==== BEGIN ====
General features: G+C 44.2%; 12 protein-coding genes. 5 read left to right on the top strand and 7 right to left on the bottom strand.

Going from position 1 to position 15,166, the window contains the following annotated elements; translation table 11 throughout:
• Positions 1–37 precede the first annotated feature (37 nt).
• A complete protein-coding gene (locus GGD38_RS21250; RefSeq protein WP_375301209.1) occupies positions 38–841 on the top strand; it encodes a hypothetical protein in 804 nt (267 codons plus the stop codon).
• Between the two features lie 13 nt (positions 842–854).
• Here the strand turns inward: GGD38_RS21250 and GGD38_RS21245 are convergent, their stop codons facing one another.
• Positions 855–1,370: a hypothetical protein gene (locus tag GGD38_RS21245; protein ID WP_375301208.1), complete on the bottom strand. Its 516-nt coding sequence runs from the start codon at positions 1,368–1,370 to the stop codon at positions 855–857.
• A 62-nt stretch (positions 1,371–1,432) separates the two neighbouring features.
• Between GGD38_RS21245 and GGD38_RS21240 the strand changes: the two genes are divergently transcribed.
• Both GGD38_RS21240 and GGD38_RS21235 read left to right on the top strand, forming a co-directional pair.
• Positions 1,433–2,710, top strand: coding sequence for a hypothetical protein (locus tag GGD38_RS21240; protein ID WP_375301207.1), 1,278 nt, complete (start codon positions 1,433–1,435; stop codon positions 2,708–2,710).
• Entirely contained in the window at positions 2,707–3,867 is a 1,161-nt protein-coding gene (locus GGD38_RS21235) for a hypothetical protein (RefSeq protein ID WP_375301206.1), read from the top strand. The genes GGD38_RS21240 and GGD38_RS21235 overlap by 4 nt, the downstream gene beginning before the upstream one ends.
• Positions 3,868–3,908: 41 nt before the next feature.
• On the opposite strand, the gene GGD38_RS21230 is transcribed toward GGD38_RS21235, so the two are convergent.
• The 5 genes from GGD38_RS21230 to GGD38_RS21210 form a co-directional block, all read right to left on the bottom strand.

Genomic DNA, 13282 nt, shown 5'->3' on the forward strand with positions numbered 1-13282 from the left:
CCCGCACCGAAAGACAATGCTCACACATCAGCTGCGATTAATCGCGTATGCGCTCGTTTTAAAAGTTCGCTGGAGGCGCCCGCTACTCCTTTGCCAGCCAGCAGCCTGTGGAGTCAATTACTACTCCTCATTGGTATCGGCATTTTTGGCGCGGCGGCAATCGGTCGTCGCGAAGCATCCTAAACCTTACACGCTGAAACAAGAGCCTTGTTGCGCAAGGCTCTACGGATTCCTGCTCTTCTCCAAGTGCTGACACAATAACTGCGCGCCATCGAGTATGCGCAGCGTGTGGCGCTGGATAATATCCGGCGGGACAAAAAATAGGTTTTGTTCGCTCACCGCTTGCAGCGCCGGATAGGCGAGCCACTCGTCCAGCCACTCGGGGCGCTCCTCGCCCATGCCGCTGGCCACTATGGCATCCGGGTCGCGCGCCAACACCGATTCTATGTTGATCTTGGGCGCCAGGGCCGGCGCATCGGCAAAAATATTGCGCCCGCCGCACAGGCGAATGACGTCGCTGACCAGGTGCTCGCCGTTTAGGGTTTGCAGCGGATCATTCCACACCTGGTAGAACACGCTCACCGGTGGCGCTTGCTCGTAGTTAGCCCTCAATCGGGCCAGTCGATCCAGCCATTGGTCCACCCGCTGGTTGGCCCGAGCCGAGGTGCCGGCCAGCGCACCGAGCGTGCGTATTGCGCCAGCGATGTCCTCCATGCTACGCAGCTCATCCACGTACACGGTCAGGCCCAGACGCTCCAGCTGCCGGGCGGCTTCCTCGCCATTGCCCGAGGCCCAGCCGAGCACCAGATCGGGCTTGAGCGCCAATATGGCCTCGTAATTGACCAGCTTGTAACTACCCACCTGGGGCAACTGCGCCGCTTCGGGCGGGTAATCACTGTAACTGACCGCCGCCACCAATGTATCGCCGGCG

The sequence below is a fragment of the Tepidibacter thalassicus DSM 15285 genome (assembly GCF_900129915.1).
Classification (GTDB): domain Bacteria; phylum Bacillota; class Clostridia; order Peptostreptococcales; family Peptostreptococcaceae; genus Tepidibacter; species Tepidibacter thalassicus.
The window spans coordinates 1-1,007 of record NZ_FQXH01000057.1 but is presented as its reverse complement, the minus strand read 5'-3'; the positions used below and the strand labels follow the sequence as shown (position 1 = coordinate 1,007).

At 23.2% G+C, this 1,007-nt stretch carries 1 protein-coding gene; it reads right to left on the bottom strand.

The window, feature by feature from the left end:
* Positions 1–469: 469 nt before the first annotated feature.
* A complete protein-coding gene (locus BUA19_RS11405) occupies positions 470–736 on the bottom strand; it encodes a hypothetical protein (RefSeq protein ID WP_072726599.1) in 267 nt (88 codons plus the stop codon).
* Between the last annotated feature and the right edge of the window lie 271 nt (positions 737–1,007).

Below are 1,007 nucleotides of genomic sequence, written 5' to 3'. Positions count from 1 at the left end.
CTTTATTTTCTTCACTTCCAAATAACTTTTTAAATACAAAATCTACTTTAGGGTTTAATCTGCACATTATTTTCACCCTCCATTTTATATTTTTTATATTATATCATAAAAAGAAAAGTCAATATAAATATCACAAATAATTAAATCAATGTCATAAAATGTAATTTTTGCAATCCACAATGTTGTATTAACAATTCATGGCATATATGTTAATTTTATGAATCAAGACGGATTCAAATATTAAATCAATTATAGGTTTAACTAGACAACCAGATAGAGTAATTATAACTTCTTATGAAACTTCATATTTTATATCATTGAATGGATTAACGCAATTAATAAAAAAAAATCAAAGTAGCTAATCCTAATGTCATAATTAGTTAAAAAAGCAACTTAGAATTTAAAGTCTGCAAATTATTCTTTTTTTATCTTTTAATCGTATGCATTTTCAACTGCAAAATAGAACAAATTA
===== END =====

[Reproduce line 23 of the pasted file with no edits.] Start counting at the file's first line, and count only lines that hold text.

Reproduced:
* Positions 1–469: 469 nt before the first annotated feature.